No one walks in Edmonds | Art & Appetite

By James Spangler | May 22, 2017

I learned to drive when I was 13, and have been driving almost every day since. I recently decided to conduct a little experiment: Could I go carless? Is it even possible to function without a car in an this autocentric world? Two months into my little experiment, I can provide a general summary.

The first thing I noticed is there are almost no pedestrians. Very few people walk anywhere anymore. People actually coming into contact with pavement seem to be either homeless, walking their dogs, exercising or banished smokers.

Everyone else drives. Our culture is heavily invested in the automobile.

I decided to track down the bus. I found it to be clean, dry, warm and comfortable. It's generally on time, give or take a few minutes.

I estimate that I’m saving a little over $600 a month by going sans auto, even after factoring in the $2.25 I pay each time I board the bus. I also get a warm fuzzy feeling from the fact that my carbon footprint has become a mere trace of its former plodding, gas-guzzling self. Also in the plus column? The annoying 10,000-step counter on my smartphone shows that I'm getting actual exercise.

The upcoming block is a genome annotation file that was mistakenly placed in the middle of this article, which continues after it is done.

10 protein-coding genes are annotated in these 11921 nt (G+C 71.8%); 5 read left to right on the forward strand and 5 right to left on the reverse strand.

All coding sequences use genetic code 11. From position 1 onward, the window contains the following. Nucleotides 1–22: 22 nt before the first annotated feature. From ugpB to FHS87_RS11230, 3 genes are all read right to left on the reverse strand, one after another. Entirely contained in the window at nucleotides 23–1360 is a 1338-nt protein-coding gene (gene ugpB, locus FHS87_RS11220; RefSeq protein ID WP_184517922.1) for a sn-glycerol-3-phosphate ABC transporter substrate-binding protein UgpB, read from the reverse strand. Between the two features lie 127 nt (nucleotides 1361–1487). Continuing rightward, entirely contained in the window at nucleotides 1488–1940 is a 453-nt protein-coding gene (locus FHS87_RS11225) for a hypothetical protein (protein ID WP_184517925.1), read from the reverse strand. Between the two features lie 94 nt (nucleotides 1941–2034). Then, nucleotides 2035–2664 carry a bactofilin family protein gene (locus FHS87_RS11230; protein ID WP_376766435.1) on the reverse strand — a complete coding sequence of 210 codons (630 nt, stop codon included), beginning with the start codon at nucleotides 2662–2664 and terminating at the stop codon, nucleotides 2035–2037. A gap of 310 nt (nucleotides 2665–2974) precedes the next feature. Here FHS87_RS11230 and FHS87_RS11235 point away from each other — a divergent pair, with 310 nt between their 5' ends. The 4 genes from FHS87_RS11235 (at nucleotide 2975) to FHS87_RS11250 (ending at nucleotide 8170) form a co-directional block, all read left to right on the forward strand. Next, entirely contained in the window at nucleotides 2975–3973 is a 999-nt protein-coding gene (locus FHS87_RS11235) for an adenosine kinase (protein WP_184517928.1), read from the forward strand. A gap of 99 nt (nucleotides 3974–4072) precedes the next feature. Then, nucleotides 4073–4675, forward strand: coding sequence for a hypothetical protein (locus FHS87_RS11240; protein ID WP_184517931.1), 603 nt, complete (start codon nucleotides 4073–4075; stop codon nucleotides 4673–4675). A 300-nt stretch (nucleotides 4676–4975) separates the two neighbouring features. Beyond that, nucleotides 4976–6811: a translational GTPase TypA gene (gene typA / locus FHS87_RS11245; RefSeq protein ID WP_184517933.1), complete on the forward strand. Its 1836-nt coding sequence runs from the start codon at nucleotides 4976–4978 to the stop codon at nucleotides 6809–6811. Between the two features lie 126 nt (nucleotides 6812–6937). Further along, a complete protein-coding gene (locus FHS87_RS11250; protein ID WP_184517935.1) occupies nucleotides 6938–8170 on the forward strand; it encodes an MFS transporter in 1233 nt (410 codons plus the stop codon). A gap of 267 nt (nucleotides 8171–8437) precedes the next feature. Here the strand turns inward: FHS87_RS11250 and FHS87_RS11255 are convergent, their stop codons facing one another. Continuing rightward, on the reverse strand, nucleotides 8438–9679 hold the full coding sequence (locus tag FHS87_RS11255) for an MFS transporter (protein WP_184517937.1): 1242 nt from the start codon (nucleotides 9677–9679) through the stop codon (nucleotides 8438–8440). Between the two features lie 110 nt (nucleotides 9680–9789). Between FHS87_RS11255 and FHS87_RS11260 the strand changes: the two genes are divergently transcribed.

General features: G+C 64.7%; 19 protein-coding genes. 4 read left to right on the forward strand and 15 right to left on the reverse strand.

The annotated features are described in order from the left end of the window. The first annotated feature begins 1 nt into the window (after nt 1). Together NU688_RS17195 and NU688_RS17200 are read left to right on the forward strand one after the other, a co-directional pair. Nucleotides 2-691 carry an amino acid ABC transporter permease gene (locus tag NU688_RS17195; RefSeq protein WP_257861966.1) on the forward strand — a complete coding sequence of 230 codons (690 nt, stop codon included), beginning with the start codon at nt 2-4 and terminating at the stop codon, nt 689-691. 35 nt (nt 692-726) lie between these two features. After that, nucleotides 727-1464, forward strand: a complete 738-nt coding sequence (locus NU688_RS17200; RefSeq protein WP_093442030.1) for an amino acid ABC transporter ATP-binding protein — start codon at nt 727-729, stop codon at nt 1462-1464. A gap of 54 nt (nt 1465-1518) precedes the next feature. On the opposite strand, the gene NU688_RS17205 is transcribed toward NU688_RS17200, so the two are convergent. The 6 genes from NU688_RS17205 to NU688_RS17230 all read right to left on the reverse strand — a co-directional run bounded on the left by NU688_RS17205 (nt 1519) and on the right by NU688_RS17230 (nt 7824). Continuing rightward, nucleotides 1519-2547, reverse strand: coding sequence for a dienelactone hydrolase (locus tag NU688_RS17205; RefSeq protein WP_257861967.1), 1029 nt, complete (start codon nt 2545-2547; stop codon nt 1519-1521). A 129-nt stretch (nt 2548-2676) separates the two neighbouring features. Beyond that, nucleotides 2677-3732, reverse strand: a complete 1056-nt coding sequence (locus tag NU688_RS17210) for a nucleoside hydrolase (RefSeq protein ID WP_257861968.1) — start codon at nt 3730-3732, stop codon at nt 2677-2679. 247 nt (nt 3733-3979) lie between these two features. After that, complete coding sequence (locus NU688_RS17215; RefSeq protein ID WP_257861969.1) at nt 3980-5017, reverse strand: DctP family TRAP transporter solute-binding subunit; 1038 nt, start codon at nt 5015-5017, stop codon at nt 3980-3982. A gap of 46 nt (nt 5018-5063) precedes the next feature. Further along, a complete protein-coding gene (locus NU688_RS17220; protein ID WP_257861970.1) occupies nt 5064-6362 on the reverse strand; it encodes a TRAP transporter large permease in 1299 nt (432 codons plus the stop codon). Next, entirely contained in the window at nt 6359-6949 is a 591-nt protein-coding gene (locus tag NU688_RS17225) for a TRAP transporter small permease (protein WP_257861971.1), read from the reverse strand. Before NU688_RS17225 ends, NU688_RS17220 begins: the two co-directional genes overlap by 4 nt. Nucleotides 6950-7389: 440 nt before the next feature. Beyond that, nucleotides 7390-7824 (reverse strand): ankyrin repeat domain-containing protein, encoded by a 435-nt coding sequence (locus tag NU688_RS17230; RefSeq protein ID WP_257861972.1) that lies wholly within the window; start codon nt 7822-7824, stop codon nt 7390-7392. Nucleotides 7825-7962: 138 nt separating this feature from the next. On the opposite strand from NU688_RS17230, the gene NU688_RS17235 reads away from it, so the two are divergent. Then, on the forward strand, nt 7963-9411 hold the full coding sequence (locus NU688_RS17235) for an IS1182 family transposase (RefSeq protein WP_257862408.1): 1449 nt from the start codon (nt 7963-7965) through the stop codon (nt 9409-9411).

Being able to relax and let someone else do the driving after years of hauling kids around as a single parent is an unexpected added benefit. I can read, or plug my headphones in and enjoy ten or fifteen minutes of musical oblivion – that's pretty close to heaven in my book.

What sort of deadbeats and miscreants do you find on these buses? Here’s an example or two – the woman caring for your grandmother at the memory care facility; the young man who served your lunch today; the person who checked out your groceries; the paraeducator caring for the disabled child.

Also present are the elderly, students and large numbers of physically and mentally challenged folks. In other words, the hardworking poor and those who have no other transportation options. I have this radical belief that these folks shouldn’t pay much, if anything, for their rides. Wanna get cars off the road? Cut bus fares in half.

My little experiment has convinced me of a couple of things.

Mass transit is a great option that more of us should be taking advantage of, or at the very least actively advocating for on behalf of those who use and need it. If more folks were to climb aboard, routes and hours could be expanded.

I also believe that it’s disgraceful when park-and-ride lots are full by 7 a.m. where they exist at all. The failure to develop workable parking options for the Sounder – a need as obvious as the nose on my face – is an outrage that guarantees disappointing results and more crowded freeways.

Can that be an accident? I doubt it, but I can't figure out who benefits from poor mass transit. Not me, and not you either, I would venture to guess.

 

 

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